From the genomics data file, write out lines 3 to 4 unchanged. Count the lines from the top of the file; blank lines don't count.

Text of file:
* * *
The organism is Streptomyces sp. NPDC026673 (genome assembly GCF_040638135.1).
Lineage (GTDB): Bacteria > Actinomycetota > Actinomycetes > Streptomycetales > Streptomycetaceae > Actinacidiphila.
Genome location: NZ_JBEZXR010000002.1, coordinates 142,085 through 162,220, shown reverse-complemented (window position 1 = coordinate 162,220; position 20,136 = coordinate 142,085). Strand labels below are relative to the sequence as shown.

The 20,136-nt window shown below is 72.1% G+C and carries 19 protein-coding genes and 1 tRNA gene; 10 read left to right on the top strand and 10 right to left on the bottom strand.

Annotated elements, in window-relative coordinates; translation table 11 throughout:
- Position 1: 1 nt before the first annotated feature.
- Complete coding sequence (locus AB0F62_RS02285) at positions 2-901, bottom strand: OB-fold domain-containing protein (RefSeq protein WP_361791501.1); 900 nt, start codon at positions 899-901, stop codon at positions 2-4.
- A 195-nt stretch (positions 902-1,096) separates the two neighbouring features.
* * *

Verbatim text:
Genome location: NZ_JBEZXR010000002.1, coordinates 142,085 through 162,220, shown reverse-complemented (window position 1 = coordinate 162,220; position 20,136 = coordinate 142,085). Strand labels below are relative to the sequence as shown.

The 20,136-nt window shown below is 72.1% G+C and carries 19 protein-coding genes and 1 tRNA gene; 10 read left to right on the top strand and 10 right to left on the bottom strand.